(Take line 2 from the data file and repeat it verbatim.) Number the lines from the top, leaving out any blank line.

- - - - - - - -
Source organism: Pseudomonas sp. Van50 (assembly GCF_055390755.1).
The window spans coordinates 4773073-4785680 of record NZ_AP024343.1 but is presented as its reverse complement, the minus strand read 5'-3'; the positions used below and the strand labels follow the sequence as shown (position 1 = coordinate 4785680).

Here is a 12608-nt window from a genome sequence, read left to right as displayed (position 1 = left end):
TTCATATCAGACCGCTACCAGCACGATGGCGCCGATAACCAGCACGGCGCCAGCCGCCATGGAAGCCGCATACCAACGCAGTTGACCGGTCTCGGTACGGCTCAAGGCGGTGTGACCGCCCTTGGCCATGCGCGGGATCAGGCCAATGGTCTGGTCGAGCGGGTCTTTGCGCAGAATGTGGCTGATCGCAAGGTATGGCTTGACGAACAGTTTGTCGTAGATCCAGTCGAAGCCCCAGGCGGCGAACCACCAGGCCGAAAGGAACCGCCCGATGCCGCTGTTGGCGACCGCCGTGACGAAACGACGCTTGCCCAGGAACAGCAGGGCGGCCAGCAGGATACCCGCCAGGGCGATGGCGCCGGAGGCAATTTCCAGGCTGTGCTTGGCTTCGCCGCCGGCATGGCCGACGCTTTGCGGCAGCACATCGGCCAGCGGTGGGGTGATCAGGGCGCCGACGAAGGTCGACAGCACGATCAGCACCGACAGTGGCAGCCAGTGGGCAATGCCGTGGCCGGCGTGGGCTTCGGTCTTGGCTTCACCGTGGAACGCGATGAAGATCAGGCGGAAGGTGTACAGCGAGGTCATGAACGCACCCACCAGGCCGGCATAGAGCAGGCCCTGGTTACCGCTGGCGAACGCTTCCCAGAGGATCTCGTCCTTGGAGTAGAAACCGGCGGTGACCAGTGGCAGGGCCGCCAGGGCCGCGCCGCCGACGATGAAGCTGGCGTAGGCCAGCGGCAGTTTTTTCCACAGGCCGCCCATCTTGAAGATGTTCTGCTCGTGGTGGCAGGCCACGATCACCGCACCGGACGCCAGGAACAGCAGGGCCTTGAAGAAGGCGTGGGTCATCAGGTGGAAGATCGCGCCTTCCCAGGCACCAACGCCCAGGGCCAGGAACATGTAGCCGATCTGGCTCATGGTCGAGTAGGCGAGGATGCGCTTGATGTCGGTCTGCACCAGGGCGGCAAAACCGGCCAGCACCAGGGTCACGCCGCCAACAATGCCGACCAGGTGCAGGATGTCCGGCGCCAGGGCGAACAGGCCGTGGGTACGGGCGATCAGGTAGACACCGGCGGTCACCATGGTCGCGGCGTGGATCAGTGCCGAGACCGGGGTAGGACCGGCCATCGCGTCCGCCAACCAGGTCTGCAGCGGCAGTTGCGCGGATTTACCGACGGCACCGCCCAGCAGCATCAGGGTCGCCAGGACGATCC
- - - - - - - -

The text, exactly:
The window spans coordinates 4773073-4785680 of record NZ_AP024343.1 but is presented as its reverse complement, the minus strand read 5'-3'; the positions used below and the strand labels follow the sequence as shown (position 1 = coordinate 4785680).